He will study the chemical and kinetic properties of these activated intermediates for their role in the elongations of both peptides and nucleotides. He will also study the stereochemistry of the reactions as a potential process leading to mirror symmetry breaking.
These investigations are part of an ongoing research program based on the physicochemical view that self-organization in the emergence of life process requires both a far-from-equilibrium state and the replication of chemical entities. Introducing free energy through activated amino acid monomers or activated peptides as a means to drive the replication of an information support and the selection of the more efficient sequences may thus be considered an essential step in the evolutionary process leading to life.
Claudia El Nachef, Ph.D.
Education: University of Florida, Ph.D., Organic Chemistry
Institution: University of Ottawa (laboratory of André M. Beauchemin)
Project: Simple Aldehydes and Carbohydrates as Prebiotic Catalysts
Over decades, scientists have been trying to understand how life as we know it today emerged from simpler molecules. From a chemical evolution perspective, the molecular complexity of life is daunting. Building on the key Miller experiment, scientists have attempted to rationalize how simple molecular building blocks (HCN, NH3, CH4, aldehydes, etc.) have led to more complex structures such as: purines, pyrimidines, amino acids, and eventually to self replicating machinery. By definition, these structures must form through intermolecular reactions, for which there is an entropic penalty. Intermolecular reactions are also inherently slow at low concentrations. Catalysis of difficult intermolecular reactions is very important, as it could have dictated how chemical evolution occurred.
This proposal aims at investigating the roles of simple aldehydes and carbohydrates as catalysts in chemical evolution (prebiotic chemistry). An important goal is to establish that aldehydes could have acted as “simple enzymes” for many reactions involving water, which were crucial to form the building blocks of life (amino acids and base pairs). Second, it will show that these aldehydes can operate as catalysts under dilute aqueous conditions, through a pre-concentration mechanism that avoids most of the entropic penalty associated with intermolecular reactions. In parallel, studies will focus on possible mechanisms through which aldehydes and carbohydrates could have induced homochirality under prebiotic conditions, and create the single handedness observed in organic molecules. Overall, this work will establish that several prebiotic aldehydes and carbohydrates are “sweet” catalysts, thus addressing important void in the prebiotic chemistry literature.
Education: University of Missouri-Columbia, Ph.D., Biochemistry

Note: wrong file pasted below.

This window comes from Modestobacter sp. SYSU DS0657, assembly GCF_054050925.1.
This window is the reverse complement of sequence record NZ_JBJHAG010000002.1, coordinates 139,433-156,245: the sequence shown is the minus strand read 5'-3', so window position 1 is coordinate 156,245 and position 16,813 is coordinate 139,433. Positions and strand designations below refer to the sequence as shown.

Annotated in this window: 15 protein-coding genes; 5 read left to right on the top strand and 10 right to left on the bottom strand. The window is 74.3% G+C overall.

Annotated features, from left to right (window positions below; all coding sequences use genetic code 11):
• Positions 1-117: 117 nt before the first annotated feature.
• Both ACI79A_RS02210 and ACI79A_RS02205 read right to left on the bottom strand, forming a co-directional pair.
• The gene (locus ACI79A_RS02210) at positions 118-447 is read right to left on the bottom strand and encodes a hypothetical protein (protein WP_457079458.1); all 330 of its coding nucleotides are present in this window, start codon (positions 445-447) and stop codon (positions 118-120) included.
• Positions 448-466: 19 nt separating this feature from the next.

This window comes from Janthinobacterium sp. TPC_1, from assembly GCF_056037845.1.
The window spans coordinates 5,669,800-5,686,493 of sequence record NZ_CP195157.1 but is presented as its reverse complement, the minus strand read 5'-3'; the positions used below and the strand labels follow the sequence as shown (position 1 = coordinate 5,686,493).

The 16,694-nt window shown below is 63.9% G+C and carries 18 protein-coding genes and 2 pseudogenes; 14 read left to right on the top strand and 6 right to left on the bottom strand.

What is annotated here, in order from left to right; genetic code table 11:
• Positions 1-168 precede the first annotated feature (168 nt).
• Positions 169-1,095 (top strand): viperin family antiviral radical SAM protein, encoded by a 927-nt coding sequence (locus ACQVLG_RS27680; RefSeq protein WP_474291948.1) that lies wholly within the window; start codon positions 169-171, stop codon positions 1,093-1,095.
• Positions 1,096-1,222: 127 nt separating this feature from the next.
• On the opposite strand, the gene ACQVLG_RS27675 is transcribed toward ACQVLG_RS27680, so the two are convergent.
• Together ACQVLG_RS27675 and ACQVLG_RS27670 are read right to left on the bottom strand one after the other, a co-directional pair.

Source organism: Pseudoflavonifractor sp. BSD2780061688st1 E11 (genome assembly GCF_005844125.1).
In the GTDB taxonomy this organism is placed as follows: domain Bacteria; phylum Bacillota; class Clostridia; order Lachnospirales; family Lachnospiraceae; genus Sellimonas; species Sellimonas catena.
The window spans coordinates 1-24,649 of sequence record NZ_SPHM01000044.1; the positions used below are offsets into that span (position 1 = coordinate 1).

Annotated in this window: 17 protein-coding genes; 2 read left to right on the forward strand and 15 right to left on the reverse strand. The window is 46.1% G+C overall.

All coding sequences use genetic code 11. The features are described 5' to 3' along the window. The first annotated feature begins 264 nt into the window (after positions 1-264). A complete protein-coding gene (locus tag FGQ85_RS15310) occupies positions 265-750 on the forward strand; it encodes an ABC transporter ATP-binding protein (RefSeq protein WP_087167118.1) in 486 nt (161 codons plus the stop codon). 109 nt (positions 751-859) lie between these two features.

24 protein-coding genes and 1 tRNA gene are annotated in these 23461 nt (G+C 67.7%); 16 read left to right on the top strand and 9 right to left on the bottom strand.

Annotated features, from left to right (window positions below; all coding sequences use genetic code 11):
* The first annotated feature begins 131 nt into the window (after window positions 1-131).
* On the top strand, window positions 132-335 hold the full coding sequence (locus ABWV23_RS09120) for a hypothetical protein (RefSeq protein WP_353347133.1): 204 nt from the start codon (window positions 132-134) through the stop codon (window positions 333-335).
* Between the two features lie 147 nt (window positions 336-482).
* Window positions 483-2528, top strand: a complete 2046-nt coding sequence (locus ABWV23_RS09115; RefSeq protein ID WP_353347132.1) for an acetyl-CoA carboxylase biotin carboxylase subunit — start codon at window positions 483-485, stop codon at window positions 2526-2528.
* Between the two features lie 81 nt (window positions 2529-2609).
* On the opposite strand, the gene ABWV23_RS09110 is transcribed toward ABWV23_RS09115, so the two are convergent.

Institution: The Pennsylvania State University (laboratory of Philip Bevilacqua)
Project: The RNA World inside compartments: A study of formation and functions
The RNA World hypothesis posits that Ribonucleic acid (RNA) molecules were among the primordial catalysts. Over the last two decades, many labs have isolated both natural and artificial catalytic RNAs through comparative genomics and in vitro selection experiments. While the catalytic repertoire of RNA is well established, the formation of these biopolymers and acquisition of functions by RNA molecules in prebiotic microenvironment are not well understood. Compartmentalization of molecules is ubiquitous in modern biology and certainly was very important during the early evolution of life to circumvent infinite dilution of functional molecules. Proposed work will study the conditions that favor both non-enzymatic and RNA catalyzed formation of RNA in novel coacervate compartments. We will also determine the effects of microenvironments and cosolutes in the activity and fitness landscape of the naturally occurring ribozyme. It has been shown previously that Magnesium (Mg2+), nucleotides and other molecules can partition at very high concentrations inside coacervates, thus favoring high activity of catalytic RNAs inside compartments. Through cutting-edge high throughput sequencing, changes in the local fitness landscapes of naturally occurring ribozyme will be determined and correlated to mechanistic studies obtained from classical biophysical techniques. This study will vastly increase our understanding of factors that influence formation of RNA and its ability to catalyze chemical reactions; both of which will have an enduring impact in the field of origins of life.
Sarah Rugheimer, Ph.D.
Education: Harvard University, Ph.D., Astronomy and Astrophysics
Institution: University of St. Andrews (laboratory of Mark Claire)
Project: Modeling Atmospheres: Warming Archean Earth to Detecting Biosignatures
Atmospheric modeling allows us to examine two key areas of interest in origins research – the remote detection of life on an exoplanet and the atmospheric conditions of early Earth that gave rise to the origin of life. Theoretical modeling of atmospheres is essential in determining the size, resolution, and observing time required for a telescope to detect signs of life, or biosignatures, around an Earth-like planet orbiting a distant star. Currently all observing strategies for rocky planets rely on the ability to add multiple observations of a planet to detect atmospheric gases. This inherently assumes the planet’s atmosphere is constant in the months or years it takes for these multiple observations. However, stars can have variations in their output of high-energy light over that time. I propose to examine how the atmosphere might change due to this variation in high-energy light from the host star. I will then test how averaging multiple observations from a changing atmosphere might confuse our search for biosignatures in the future.